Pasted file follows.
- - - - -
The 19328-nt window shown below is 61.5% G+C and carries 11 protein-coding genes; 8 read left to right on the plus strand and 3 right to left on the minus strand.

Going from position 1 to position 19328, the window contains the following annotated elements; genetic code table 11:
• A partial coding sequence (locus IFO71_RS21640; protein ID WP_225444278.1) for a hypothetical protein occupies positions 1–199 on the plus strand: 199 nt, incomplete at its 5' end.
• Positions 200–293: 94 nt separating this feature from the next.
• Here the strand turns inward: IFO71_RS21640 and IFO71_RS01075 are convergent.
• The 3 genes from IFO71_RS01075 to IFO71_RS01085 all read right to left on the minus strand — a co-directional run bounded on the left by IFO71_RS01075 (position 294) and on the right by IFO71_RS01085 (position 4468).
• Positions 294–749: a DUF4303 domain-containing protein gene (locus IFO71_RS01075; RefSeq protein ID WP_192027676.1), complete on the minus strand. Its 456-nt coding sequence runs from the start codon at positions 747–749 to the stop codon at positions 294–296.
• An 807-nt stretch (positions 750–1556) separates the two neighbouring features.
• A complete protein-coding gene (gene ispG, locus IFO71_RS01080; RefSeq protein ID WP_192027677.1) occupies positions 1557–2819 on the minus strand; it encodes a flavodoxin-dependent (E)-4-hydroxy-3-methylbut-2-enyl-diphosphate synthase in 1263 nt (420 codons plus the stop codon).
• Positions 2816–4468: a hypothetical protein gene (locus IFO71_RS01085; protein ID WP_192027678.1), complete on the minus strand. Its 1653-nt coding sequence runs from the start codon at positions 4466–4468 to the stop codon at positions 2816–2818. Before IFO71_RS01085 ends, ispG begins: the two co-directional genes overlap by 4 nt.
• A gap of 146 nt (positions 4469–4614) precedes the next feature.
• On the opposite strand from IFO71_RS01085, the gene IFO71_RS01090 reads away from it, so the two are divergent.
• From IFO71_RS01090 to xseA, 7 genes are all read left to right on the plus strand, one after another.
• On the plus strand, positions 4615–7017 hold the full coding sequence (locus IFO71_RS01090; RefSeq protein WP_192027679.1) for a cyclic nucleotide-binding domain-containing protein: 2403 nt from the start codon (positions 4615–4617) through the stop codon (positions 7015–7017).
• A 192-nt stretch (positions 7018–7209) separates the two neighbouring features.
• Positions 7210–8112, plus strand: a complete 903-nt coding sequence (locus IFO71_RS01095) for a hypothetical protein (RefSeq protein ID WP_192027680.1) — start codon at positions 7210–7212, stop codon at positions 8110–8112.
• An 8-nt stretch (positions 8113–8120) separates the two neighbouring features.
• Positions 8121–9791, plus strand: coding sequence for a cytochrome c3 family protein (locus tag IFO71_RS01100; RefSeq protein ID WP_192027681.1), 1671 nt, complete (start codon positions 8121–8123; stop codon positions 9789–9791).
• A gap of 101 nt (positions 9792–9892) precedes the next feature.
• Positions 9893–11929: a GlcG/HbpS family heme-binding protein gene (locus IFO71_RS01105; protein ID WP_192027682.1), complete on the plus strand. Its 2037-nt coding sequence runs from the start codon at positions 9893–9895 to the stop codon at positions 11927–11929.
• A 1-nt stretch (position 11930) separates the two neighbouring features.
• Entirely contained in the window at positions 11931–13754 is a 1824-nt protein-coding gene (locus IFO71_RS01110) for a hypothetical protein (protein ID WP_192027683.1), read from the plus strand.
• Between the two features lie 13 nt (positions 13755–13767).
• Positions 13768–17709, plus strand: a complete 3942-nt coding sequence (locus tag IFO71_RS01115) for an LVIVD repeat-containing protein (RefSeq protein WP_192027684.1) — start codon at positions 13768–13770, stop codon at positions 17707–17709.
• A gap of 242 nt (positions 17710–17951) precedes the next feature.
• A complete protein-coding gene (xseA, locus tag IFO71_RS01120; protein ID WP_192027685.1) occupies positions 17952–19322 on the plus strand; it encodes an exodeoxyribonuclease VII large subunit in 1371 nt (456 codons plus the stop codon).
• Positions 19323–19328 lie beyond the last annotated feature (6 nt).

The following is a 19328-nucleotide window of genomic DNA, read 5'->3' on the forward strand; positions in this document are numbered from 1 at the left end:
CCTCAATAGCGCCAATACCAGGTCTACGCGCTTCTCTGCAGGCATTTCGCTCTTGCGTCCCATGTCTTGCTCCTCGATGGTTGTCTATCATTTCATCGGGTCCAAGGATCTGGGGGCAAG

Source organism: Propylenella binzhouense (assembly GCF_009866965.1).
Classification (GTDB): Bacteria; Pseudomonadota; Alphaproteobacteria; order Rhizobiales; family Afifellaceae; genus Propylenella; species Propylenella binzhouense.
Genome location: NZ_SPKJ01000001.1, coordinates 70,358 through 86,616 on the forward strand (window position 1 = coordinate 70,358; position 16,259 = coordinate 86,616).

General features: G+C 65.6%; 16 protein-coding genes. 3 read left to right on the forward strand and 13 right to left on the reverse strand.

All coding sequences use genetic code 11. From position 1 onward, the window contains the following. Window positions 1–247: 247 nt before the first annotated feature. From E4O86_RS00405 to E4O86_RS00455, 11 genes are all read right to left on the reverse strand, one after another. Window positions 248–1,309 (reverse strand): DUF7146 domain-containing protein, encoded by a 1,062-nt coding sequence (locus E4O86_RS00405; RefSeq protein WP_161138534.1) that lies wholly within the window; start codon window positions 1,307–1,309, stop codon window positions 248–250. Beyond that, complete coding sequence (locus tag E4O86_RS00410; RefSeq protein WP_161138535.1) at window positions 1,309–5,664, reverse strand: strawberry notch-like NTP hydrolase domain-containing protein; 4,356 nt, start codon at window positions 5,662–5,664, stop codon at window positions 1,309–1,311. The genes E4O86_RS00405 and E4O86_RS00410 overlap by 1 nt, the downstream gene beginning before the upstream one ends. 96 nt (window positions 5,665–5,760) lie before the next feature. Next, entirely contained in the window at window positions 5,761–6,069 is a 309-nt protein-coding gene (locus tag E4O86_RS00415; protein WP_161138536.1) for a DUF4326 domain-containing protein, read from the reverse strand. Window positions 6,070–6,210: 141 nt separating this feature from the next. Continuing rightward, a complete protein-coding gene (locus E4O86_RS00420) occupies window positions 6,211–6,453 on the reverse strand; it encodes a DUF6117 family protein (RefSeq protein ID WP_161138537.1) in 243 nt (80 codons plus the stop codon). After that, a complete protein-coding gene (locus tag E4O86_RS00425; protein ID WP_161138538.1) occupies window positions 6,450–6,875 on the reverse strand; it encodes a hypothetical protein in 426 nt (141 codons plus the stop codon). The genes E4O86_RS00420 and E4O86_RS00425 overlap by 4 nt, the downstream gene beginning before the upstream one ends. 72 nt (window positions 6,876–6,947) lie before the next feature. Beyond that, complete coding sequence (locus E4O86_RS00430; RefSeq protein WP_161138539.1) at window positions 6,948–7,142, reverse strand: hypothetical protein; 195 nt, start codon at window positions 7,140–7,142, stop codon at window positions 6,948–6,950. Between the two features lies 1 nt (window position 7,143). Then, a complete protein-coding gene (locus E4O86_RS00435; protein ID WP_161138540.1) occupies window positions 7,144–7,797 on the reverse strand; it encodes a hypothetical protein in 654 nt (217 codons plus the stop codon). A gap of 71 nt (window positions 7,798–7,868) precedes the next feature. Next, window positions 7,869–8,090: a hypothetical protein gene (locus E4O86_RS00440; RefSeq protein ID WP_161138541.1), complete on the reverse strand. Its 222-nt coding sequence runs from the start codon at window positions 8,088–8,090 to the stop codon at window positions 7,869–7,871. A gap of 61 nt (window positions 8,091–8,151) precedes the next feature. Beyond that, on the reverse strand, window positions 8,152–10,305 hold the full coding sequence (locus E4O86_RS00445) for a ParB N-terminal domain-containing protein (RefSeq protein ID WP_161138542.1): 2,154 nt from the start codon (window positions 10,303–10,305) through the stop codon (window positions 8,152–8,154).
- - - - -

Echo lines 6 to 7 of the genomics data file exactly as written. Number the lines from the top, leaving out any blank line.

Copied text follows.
• The 3 genes from IFO71_RS01075 to IFO71_RS01085 all read right to left on the minus strand — a co-directional run bounded on the left by IFO71_RS01075 (position 294) and on the right by IFO71_RS01085 (position 4468).
• Positions 294–749: a DUF4303 domain-containing protein gene (locus IFO71_RS01075; RefSeq protein ID WP_192027676.1), complete on the minus strand. Its 456-nt coding sequence runs from the start codon at positions 747–749 to the stop codon at positions 294–296.